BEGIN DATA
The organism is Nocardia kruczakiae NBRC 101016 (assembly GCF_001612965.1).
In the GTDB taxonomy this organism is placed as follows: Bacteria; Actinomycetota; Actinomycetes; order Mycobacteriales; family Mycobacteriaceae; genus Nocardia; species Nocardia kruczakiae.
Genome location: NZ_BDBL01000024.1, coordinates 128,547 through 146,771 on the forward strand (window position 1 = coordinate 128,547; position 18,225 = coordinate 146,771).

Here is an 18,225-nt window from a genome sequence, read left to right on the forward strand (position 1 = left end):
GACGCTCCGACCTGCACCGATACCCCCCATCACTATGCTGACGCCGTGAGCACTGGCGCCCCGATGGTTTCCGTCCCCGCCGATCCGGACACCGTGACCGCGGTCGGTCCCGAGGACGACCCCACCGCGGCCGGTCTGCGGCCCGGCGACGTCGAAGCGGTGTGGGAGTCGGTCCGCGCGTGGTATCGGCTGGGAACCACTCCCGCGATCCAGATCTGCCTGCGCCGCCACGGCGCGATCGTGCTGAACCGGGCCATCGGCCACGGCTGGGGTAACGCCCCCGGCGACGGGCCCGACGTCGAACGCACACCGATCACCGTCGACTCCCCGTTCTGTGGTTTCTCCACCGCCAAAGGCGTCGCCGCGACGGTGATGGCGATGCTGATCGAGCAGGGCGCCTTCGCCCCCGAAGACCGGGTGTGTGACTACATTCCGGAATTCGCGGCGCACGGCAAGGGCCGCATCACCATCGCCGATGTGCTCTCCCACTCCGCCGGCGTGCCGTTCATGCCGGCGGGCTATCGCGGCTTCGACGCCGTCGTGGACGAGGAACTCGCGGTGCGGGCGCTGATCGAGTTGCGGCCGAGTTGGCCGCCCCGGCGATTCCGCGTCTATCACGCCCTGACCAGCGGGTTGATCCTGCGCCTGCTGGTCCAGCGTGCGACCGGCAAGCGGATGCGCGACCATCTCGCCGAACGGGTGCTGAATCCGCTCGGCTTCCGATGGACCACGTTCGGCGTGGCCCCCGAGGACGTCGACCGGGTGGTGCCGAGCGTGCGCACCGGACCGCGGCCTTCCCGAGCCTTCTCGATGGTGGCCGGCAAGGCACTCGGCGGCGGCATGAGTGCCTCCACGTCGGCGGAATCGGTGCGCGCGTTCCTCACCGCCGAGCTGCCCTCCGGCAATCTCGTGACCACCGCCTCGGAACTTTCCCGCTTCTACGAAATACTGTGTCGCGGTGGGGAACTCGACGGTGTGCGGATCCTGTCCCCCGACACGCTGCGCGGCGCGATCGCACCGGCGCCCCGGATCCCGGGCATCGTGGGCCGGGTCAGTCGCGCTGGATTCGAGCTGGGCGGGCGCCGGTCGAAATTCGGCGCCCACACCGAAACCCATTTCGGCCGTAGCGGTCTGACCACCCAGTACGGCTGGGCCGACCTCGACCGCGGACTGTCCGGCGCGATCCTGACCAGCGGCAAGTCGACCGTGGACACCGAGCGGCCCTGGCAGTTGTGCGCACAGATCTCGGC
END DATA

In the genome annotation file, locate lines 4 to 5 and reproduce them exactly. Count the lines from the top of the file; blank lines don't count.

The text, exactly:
Here is an 18,225-nt window from a genome sequence, read left to right on the forward strand (position 1 = left end):
GACGCTCCGACCTGCACCGATACCCCCCATCACTATGCTGACGCCGTGAGCACTGGCGCCCCGATGGTTTCCGTCCCCGCCGATCCGGACACCGTGACCGCGGTCGGTCCCGAGGACGACCCCACCGCGGCCGGTCTGCGGCCCGGCGACGTCGAAGCGGTGTGGGAGTCGGTCCGCGCGTGGTATCGGCTGGGAACCACTCCCGCGATCCAGATCTGCCTGCGCCGCCACGGCGCGATCGTGCTGAACCGGGCCATCGGCCACGGCTGGGGTAACGCCCCCGGCGACGGGCCCGACGTCGAACGCACACCGATCACCGTCGACTCCCCGTTCTGTGGTTTCTCCACCGCCAAAGGCGTCGCCGCGACGGTGATGGCGATGCTGATCGAGCAGGGCGCCTTCGCCCCCGAAGACCGGGTGTGTGACTACATTCCGGAATTCGCGGCGCACGGCAAGGGCCGCATCACCATCGCCGATGTGCTCTCCCACTCCGCCGGCGTGCCGTTCATGCCGGCGGGCTATCGCGGCTTCGACGCCGTCGTGGACGAGGAACTCGCGGTGCGGGCGCTGATCGAGTTGCGGCCGAGTTGGCCGCCCCGGCGATTCCGCGTCTATCACGCCCTGACCAGCGGGTTGATCCTGCGCCTGCTGGTCCAGCGTGCGACCGGCAAGCGGATGCGCGACCATCTCGCCGAACGGGTGCTGAATCCGCTCGGCTTCCGATGGACCACGTTCGGCGTGGCCCCCGAGGACGTCGACCGGGTGGTGCCGAGCGTGCGCACCGGACCGCGGCCTTCCCGAGCCTTCTCGATGGTGGCCGGCAAGGCACTCGGCGGCGGCATGAGTGCCTCCACGTCGGCGGAATCGGTGCGCGCGTTCCTCACCGCCGAGCTGCCCTCCGGCAATCTCGTGACCACCGCCTCGGAACTTTCCCGCTTCTACGAAATACTGTGTCGCGGTGGGGAACTCGACGGTGTGCGGATCCTGTCCCCCGACACGCTGCGCGGCGCGATCGCACCGGCGCCCCGGATCCCGGGCATCGTGGGCCGGGTCAGTCGCGCTGGATTCGAGCTGGGCGGGCGCCGGTCGAAATTCGGCGCCCACACCGAAACCCATTTCGGCCGTAGCGGTCTGACCACCCAGTACGGCTGGGCCGACCTCGACCGCGGACTGTCCGGCGCGATCCTGACCAGCGGCAAGTCGACCGTGGACACCGAGCGGCCCTGGCAGTTGTGCGCACAGATCTCGGC